The Music Shed
Norfolk Festival Awarded $1.5 Million
The money for Whitehouse will be used to complete the second phase of a total renovation of the Battell Family's ancestral home -- rebuilding the roof, reconstruction of the chimneys, and a new security system. This work is scheduled for completion in time for the 2012 season of the Norfolk Festival.
The remainder of the anonymous gift and all matching monies will be used for restoration of the Music Shed and replacement of the present music studio Annex which was added during the 1970s and is now defunct. The Shed itself was built by New York Architect E. K. Rossiter in 1906, and can be configured to hold audiences of two to seven hundred people. As Norfolk Festival patrons know from glancing at the pictures on the walls, since the outset, its stage has been graced by some of the world's greatest composers and performers including Fritz Kreisler, Jan Paderewski, Jean Sibelius, Sergei Rachmaninov and Ralph Vaughan Williams.
Both the Whitehouse and Music Shed projects will be overseen by the architectural firm, John G. Waite Associates. One of America's foremost preservation architects, "Jack" Waite has supervised the renovation of many of America's most important buildings including George Washington's Estate, Mount Vernon; Edith Warton's home, The Mount; the Jefferson Rotunda at the University of Virginia; the Harry S. Truman Library; Baltimore Cathedral; the Lincoln Memorial and, most recently, the Statue of Liberty. Bill Gridley, one of the Battell Stoeckel Estate Trustees, commented that: "We are very fortunate to have the benefit of such expertise for our historic treasures right here in Norfolk."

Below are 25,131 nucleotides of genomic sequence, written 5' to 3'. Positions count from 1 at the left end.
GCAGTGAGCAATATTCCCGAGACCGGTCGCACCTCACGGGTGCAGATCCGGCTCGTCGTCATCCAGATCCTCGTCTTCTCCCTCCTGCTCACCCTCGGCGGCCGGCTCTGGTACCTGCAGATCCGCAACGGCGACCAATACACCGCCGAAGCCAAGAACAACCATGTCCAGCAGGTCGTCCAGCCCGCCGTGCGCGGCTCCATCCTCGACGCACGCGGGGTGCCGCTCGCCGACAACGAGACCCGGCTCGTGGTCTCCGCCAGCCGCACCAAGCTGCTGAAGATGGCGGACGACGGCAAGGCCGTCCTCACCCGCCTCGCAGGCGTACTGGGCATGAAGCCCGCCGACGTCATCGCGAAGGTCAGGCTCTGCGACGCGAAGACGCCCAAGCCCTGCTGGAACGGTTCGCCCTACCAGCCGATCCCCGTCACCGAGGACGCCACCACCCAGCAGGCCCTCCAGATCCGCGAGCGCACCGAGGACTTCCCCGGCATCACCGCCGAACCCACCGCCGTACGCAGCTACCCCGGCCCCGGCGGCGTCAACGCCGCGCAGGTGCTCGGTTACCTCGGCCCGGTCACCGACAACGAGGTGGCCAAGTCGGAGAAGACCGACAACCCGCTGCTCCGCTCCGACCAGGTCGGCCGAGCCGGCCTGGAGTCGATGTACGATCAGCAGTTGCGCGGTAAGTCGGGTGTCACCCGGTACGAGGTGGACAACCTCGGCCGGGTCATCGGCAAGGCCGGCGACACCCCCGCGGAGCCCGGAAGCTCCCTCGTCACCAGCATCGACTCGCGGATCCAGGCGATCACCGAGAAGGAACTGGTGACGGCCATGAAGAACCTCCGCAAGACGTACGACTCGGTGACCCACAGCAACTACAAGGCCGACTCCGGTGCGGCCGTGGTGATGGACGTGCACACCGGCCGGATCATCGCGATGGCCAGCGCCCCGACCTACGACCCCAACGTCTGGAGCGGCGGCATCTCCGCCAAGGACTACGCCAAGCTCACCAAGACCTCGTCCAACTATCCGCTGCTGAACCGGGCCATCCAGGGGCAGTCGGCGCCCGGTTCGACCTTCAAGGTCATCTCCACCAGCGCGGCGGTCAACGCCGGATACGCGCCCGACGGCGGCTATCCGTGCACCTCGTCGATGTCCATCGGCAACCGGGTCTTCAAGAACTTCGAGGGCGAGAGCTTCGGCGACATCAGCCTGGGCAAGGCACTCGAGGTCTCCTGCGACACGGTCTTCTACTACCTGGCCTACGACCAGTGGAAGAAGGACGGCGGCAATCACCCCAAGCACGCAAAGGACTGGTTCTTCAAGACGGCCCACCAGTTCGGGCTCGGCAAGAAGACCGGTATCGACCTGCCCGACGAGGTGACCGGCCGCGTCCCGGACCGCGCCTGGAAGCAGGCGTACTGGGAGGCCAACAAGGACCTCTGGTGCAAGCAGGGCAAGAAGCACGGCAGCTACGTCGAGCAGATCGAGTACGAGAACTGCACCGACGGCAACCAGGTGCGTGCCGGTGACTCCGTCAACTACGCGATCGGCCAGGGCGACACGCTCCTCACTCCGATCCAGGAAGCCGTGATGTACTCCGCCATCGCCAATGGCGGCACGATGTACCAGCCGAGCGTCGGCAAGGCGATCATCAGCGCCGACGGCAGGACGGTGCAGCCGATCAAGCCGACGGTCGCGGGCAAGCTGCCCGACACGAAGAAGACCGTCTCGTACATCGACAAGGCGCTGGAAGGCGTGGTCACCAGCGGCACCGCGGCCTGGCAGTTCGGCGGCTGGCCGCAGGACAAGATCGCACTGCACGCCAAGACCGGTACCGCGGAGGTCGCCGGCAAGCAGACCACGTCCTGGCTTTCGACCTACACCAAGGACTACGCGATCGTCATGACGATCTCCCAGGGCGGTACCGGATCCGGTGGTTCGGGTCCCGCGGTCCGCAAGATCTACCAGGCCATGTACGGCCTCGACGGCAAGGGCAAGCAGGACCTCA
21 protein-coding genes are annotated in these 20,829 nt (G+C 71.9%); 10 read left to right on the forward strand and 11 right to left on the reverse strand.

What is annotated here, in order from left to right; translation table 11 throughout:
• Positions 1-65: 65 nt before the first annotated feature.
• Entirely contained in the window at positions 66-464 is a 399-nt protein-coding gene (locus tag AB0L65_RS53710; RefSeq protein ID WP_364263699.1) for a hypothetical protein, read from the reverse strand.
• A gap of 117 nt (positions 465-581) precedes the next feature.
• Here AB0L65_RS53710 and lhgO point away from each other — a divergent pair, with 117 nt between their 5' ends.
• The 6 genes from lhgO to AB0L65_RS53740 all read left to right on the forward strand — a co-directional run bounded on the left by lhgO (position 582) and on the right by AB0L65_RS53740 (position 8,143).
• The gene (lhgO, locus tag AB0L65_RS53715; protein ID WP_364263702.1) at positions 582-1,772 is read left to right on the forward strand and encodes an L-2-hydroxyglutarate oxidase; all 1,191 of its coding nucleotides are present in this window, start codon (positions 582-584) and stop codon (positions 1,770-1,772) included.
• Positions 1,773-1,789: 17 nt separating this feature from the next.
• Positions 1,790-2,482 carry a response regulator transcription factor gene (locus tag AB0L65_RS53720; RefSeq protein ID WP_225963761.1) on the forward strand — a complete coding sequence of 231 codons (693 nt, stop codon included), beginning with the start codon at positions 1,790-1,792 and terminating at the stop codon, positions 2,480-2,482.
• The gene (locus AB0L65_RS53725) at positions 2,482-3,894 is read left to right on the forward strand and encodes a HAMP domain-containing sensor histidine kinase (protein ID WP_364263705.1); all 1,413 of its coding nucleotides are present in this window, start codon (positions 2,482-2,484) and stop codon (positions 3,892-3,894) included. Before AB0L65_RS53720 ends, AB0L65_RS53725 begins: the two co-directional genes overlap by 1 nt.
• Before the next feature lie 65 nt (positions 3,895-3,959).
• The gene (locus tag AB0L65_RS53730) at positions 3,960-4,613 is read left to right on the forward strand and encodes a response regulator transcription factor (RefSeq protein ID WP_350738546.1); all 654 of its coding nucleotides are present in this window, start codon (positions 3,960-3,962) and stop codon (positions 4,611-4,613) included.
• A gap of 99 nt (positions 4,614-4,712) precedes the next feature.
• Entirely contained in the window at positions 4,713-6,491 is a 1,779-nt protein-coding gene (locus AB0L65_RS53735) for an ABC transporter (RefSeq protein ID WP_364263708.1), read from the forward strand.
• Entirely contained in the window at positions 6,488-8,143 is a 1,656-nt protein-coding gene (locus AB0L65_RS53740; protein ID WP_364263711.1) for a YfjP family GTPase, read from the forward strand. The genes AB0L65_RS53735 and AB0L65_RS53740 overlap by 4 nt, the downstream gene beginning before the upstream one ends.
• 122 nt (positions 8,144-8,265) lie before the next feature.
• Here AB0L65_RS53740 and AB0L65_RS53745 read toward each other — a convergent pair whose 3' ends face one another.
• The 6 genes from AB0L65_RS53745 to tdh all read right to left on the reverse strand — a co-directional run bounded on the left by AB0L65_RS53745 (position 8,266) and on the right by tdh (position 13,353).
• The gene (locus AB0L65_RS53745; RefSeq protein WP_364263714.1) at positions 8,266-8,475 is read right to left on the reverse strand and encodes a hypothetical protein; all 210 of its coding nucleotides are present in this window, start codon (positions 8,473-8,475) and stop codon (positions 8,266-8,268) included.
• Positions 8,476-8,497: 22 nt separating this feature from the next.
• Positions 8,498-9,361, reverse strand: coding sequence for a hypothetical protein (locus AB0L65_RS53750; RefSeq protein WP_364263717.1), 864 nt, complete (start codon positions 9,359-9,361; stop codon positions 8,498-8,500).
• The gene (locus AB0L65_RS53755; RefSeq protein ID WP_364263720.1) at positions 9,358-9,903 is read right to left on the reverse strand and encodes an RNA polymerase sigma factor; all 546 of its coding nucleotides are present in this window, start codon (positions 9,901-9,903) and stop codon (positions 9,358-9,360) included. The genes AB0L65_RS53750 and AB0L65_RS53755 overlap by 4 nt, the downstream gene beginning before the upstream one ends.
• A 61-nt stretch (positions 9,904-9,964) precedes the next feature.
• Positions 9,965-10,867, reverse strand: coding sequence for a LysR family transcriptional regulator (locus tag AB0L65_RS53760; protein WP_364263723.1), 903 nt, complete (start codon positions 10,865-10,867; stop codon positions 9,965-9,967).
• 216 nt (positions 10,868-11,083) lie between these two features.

The acoustical supervisor for the Music Shed will be R. Lawrence Kirkegaard who has consulted on a significant number of the world's performing arts facilities designed or renovated over the past forty years – Royal Festival Hall, London; San Francisco Veterans' Hall; and Sprague Hall on the Yale Campus. He has been a pioneering figure in the field of architectural acoustics, helping to redefine the relationship between music and architecture – achievements recognized by the Acoustical Society of America, American Institute of Architects, United States Institute for Theatre Technology, and conductors and musicians around the world.
Concerning the Music Shed, Jack Waite says: "In addition to preserving the integrity of this historic architectural and acoustic gem, we are very concerned that the renovation will improve audience comforts for the twenty-first century." The restoration will look to provide an "all natural" cooling system with a reconstructed cupola (normal air conditioning will crack the redwood interior); larger modernized washrooms; a new Green Room to greet performers; and a more accessible concessions area. The original cupola, the remnants of which are still visible from inside the hall, was destroyed by lightening decades ago. According to Waite: "The Music Shed is one of America's most important cultural monuments and should be considered as a national landmark. We are looking forward to preserving it for audiences for generations to come."